- Several biotechs working on gene-editing therapies saw their stocks fall Monday afternoon as a pair of studies stoked concerns that an integral technology used in this drug development area may increase the risk of cancer.
- Both studies focused on a gene responsible for repairing and destroying cells with damaged DNA. Together, they found the CRISPR-Cas9 system — which research has shown can help cut out and sometimes replace stretches of problematic DNA — is most effective in cases where the gene, called p53, is dysfunctional. In other words, the tech works best in cells that are at a predisposition to become cancerous.
- Against those conclusions, shares of the Swiss biotech CRISPR Therapeutics dipped nearly 13% by market's close. Intellia Theapeutics, Sangamo Therapeutics and Editas Medicine shares also ticked down, though in the mid to high single-digits.
The industry has high hopes for CRISPR-Cas9. Just last month, three researchers took home one of The Kavli Foundation's prestigious awards for their work with the tech. The award, which comes with a $1 million prize, was given "for the invention of CRISPR-Cas9, a precise nanotool for editing DNA, causing a revolution in biology, agriculture, and medicine," according to the foundation.
Hype around revolutionary advancements rarely goes without scrutiny, however. For CRISPR/Cas9, the biggest concern has been whether editing human DNA in this way is safe. In one example, shares in CRISPR Therapeutics and its partner Vertex Pharmaceuticals slid in value after the Food and Drug Administration placed a clinical hold on the companies' ex vivo gene-editing therapy for sickle cell disease.
Monday's studies, published in the journal Nature Medicine, fanned the flames of skepticism even further — at least for biotech investors.
Nearly half of all tumor cells lack the p53 pathway, the University of Cambridge noted in a June 11 statement about the findings from one of the studies, led by researchers from the school as well as Sweden's Karolinska Institutet. Through their investigations, the researchers found it was much easier to get CRISPR/Cas-9 to work in cells that didn't have the pathway, including tumor cells.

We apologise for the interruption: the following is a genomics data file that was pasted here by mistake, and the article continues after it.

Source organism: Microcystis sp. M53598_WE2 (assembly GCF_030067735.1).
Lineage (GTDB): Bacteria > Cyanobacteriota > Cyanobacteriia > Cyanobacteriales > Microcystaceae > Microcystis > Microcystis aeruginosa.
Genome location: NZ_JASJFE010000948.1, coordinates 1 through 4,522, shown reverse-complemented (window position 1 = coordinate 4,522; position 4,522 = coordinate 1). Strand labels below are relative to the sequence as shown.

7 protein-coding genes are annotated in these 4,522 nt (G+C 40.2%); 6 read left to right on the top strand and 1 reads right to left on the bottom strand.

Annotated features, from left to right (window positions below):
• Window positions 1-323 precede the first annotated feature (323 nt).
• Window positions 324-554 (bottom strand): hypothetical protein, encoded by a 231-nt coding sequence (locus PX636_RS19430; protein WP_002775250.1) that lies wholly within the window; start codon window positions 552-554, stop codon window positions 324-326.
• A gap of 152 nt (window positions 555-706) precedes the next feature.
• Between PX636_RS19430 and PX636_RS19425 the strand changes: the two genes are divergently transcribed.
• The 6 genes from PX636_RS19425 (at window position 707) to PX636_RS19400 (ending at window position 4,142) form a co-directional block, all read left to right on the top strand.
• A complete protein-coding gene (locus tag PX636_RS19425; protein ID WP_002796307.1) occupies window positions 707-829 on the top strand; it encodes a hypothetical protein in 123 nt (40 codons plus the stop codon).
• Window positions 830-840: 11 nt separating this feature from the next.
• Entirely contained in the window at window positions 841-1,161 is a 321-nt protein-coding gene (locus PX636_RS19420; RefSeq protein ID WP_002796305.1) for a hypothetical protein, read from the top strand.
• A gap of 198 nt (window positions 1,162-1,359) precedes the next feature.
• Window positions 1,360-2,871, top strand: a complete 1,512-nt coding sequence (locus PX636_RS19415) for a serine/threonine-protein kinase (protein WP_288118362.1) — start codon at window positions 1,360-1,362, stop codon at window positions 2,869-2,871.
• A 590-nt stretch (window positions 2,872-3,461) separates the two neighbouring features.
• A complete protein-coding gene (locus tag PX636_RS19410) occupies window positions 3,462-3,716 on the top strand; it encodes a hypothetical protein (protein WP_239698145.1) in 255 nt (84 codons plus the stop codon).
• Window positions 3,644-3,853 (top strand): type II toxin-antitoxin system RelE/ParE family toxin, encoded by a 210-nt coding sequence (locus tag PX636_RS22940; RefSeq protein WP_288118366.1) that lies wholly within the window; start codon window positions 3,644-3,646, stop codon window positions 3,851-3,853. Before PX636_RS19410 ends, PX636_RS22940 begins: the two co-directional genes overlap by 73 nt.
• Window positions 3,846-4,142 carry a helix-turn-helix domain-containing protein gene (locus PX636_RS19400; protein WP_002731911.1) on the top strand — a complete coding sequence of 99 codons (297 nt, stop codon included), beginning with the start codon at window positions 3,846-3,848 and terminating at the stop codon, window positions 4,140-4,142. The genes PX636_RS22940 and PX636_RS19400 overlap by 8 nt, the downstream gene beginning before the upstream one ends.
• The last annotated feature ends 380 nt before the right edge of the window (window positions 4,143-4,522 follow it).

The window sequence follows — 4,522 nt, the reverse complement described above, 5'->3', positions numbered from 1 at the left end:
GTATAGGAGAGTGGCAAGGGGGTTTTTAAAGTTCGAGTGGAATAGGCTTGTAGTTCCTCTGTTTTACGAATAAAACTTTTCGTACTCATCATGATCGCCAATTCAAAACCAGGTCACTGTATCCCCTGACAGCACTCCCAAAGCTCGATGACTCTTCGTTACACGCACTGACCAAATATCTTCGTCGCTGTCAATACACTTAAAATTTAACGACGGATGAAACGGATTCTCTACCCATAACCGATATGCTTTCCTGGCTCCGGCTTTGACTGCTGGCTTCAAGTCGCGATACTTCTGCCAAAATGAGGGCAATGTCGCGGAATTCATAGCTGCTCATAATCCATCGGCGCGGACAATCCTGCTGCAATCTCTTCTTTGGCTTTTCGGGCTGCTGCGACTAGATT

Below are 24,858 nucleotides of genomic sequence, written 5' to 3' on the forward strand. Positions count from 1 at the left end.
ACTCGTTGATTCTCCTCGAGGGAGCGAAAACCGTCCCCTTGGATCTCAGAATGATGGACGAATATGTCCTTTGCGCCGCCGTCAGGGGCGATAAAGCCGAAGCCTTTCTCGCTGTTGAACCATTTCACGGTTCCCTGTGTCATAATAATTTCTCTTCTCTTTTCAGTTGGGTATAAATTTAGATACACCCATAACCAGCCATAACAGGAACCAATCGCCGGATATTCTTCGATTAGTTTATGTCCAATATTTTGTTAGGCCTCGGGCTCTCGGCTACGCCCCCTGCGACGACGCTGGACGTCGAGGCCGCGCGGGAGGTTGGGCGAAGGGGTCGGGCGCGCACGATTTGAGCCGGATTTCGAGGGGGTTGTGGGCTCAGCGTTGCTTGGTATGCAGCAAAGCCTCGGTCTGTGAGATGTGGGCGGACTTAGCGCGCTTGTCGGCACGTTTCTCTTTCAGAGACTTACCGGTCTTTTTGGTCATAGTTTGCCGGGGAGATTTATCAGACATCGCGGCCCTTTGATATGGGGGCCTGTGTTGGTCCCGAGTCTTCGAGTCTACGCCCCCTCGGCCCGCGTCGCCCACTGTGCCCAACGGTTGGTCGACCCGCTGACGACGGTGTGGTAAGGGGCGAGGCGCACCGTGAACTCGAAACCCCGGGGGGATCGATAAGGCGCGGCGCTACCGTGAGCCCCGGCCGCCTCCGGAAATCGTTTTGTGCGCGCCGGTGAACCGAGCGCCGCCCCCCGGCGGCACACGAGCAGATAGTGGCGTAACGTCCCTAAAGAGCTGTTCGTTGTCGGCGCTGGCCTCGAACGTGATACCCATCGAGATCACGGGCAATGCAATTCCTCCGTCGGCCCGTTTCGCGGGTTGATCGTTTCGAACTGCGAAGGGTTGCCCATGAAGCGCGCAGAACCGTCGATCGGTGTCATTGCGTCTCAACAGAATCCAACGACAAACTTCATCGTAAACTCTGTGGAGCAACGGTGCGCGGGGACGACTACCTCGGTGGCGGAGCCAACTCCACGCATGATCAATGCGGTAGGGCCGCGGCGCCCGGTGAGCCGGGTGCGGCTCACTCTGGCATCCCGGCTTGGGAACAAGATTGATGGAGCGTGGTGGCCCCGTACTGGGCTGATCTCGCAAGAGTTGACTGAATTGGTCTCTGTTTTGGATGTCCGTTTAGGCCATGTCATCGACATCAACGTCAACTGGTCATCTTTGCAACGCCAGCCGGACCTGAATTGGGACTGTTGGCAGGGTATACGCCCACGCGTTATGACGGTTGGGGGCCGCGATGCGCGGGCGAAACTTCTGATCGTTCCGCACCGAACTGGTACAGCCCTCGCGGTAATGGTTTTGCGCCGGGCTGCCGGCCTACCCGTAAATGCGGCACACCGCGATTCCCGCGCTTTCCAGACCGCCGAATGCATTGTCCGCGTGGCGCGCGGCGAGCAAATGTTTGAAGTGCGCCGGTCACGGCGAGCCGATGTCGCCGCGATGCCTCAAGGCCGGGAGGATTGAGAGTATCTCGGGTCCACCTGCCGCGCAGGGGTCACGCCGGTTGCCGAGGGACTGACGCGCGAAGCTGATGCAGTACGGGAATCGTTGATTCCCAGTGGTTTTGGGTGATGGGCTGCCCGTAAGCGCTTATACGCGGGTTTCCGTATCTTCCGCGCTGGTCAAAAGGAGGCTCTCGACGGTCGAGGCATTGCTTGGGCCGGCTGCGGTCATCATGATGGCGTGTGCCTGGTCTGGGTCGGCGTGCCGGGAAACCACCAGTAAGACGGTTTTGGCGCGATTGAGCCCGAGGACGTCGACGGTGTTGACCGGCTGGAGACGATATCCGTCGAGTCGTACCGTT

As a result, the tech showed a "strong selection" for cells with defective p53.
"Although we don't yet understand the mechanisms behind the activation of p53, we believe that researchers need to be aware of the potential risks when developing new treatments," Jussi Taipale, a study author and professor at the Karolinska Institutet, said in the statement. "This is why we decided to publish our findings as soon as we discovered that cells edited with CRISPR-Cas9 can go on to become cancerous."
The other study, led by scientists from Novartis Institutes for BioMedical Research, came to similar conclusions — namely that functional p53 inhibits CRISPR/Cas9.
"Our results indicate that Cas9 toxicity creates an obstacle to the high-throughput use of CRISPR/Cas9 for genome engineering and screening in," human pluripotent stem cells, the authors wrote.
Despite stock selloffs, the biotechs that built their businesses on these kinds of platforms didn't seem too rattled by the new findings.
"We have seen no evidence of any of these effects in our studies and do not believe the theoretical risks described in these papers apply to CRISPR Therapeutics' programs," the company wrote in an emailed statement to BioPharma Dive.
"We apply CRISPR for gene disruption or high-efficiency gene correction, neither of which are the focus of these reports. In all cases though, we seek to evaluate potential risks carefully and assess thoroughly as we advance our programs to the clinic."
Intellia largely echoed those sentiments, writing in a separate email to BioPharma Dive that it "has not found this type of effect in any of our in vivo studies using our lipid nanoparticle delivery system, including our 52-week study of successful TTR knockdown in mice and our ongoing studies of non-human primates."
Intellia also said that, for its ex vivo work, it had not seen the type of toxicity or tumorgenicity reported in the Nature studies.
Editas, meanwhile, noted its own research has yielded different findings about p53.
"[W]e can now achieve much higher targeted integration rates and gene correction without suppressing p53 than the authors of this paper saw in their experiment. Thus, for making medicines, we do not believe p53 suppression is appropriate or needed to achieve high levels of gene correction," a spokesperson for Editas said in an emailed statement.
Sangamo, which is developing a different gene-editing technology known as zinc finger proteins, didn't immediately respond to a request for comment.